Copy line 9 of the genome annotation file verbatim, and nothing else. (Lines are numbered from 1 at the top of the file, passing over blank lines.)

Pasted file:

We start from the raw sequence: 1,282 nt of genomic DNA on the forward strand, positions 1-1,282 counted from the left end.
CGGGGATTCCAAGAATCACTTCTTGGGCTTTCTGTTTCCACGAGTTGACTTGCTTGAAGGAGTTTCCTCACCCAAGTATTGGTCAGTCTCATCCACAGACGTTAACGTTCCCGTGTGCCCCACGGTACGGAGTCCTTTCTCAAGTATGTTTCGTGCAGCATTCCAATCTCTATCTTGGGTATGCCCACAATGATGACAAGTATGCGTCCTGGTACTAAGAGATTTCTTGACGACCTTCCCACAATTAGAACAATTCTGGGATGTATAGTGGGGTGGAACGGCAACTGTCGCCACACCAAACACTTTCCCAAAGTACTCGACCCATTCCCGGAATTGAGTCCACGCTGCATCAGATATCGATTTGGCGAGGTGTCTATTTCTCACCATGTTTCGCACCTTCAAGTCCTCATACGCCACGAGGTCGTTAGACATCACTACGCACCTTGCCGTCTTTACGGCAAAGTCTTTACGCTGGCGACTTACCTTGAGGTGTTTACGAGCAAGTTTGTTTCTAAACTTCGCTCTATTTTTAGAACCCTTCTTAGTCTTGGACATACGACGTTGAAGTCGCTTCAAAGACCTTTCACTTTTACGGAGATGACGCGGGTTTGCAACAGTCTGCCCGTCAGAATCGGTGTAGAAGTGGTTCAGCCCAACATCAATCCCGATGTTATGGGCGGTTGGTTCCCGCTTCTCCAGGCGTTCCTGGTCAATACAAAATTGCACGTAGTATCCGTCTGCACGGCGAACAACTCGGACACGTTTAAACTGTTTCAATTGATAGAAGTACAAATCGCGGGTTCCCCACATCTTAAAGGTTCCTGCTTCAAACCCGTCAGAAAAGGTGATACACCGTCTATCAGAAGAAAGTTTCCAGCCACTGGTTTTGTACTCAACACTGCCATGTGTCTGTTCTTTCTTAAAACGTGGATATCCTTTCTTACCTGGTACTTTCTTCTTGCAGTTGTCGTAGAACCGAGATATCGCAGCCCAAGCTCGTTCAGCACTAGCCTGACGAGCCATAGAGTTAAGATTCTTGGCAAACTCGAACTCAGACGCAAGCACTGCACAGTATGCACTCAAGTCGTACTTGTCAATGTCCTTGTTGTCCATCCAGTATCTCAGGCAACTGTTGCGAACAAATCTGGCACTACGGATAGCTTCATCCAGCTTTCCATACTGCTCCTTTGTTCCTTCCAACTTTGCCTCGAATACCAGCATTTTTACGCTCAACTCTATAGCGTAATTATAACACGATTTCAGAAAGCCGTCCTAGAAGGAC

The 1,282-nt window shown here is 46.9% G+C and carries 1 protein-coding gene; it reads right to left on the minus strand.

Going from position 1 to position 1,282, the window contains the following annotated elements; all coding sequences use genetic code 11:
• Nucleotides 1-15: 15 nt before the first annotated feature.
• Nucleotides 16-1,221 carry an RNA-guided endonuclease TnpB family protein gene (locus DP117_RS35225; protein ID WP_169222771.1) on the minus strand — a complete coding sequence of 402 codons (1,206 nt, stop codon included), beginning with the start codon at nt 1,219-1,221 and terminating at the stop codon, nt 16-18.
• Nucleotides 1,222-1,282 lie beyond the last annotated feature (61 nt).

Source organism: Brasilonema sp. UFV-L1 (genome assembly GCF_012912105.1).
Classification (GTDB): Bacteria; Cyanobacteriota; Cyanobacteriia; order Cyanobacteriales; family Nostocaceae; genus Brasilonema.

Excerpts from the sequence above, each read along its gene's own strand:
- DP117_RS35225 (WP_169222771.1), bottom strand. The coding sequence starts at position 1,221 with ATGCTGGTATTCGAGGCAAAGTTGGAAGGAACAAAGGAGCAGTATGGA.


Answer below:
Classification (GTDB): Bacteria; Cyanobacteriota; Cyanobacteriia; order Cyanobacteriales; family Nostocaceae; genus Brasilonema.